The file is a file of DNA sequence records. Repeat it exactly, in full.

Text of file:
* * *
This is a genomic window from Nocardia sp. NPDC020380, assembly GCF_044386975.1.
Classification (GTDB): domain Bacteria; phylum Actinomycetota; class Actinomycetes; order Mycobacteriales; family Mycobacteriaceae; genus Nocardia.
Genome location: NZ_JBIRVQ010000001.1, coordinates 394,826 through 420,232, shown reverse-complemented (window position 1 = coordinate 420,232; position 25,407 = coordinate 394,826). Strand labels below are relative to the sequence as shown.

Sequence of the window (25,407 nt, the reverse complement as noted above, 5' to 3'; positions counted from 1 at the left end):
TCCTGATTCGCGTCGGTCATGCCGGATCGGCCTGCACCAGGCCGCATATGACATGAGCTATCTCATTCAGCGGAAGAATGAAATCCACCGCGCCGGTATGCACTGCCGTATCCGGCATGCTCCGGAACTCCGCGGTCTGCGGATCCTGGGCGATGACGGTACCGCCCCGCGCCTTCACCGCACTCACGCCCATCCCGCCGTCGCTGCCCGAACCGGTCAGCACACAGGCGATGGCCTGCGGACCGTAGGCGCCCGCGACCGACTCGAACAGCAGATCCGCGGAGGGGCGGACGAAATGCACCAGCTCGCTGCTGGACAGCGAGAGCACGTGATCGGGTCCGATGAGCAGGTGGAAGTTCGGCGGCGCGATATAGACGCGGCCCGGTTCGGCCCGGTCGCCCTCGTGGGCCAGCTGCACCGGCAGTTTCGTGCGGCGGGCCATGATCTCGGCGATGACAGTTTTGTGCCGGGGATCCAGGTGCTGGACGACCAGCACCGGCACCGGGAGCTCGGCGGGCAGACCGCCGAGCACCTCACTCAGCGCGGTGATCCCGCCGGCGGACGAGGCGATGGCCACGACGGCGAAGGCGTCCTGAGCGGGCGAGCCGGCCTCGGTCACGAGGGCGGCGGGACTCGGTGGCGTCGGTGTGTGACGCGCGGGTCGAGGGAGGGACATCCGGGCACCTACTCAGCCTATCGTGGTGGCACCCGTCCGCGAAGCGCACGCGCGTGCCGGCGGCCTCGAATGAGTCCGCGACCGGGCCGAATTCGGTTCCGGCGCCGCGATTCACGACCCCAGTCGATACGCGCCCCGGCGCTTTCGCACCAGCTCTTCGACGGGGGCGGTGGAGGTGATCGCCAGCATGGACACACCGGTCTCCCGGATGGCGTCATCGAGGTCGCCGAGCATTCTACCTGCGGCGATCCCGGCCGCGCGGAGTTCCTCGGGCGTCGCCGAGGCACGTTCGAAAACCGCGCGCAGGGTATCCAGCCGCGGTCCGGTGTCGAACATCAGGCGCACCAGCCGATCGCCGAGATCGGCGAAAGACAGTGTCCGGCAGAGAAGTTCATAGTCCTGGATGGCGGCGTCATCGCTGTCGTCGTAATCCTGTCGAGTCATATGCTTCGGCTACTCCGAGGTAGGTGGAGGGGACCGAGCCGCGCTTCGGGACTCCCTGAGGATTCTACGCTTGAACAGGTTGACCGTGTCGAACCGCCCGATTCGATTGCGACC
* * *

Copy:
This is a genomic window from Nocardia sp. NPDC020380, assembly GCF_044386975.1.
Classification (GTDB): domain Bacteria; phylum Actinomycetota; class Actinomycetes; order Mycobacteriales; family Mycobacteriaceae; genus Nocardia.
Genome location: NZ_JBIRVQ010000001.1, coordinates 394,826 through 420,232, shown reverse-complemented (window position 1 = coordinate 420,232; position 25,407 = coordinate 394,826). Strand labels below are relative to the sequence as shown.

Sequence of the window (25,407 nt, the reverse complement as noted above, 5' to 3'; positions counted from 1 at the left end):
TCCTGATTCGCGTCGGTCATGCCGGATCGGCCTGCACCAGGCCGCATATGACATGAGCTATCTCATTCAGCGGAAGAATGAAATCCACCGCGCCGGTATGCACTGCCGTATCCGGCATGCTCCGGAACTCCGCGGTCTGCGGATCCTGGGCGATGACGGTACCGCCCCGCGCCTTCACCGCACTCACGCCCATCCCGCCGTCGCTGCCCGAACCGGTCAGCACACAGGCGATGGCCTGCGGACCGTAGGCGCCCGCGACCGACTCGAACAGCAGATCCGCGGAGGGGCGGACGAAATGCACCAGCTCGCTGCTGGACAGCGAGAGCACGTGATCGGGTCCGATGAGCAGGTGGAAGTTCGGCGGCGCGATATAGACGCGGCCCGGTTCGGCCCGGTCGCCCTCGTGGGCCAGCTGCACCGGCAGTTTCGTGCGGCGGGCCATGATCTCGGCGATGACAGTTTTGTGCCGGGGATCCAGGTGCTGGACGACCAGCACCGGCACCGGGAGCTCGGCGGGCAGACCGCCGAGCACCTCACTCAGCGCGGTGATCCCGCCGGCGGACGAGGCGATGGCCACGACGGCGAAGGCGTCCTGAGCGGGCGAGCCGGCCTCGGTCACGAGGGCGGCGGGACTCGGTGGCGTCGGTGTGTGACGCGCGGGTCGAGGGAGGGACATCCGGGCACCTACTCAGCCTATCGTGGTGGCACCCGTCCGCGAAGCGCACGCGCGTGCCGGCGGCCTCGAATGAGTCCGCGACCGGGCCGAATTCGGTTCCGGCGCCGCGATTCACGACCCCAGTCGATACGCGCCCCGGCGCTTTCGCACCAGCTCTTCGACGGGGGCGGTGGAGGTGATCGCCAGCATGGACACACCGGTCTCCCGGATGGCGTCATCGAGGTCGCCGAGCATTCTACCTGCGGCGATCCCGGCCGCGCGGAGTTCCTCGGGCGTCGCCGAGGCACGTTCGAAAACCGCGCGCAGGGTATCCAGCCGCGGTCCGGTGTCGAACATCAGGCGCACCAGCCGATCGCCGAGATCGGCGAAAGACAGTGTCCGGCAGAGAAGTTCATAGTCCTGGATGGCGGCGTCATCGCTGTCGTCGTAATCCTGTCGAGTCATATGCTTCGGCTACTCCGAGGTAGGTGGAGGGGACCGAGCCGCGCTTCGGGACTCCCTGAGGATTCTACGCTTGAACAGGTTGACCGTGTCGAACCGCCCGATTCGATTGCGACC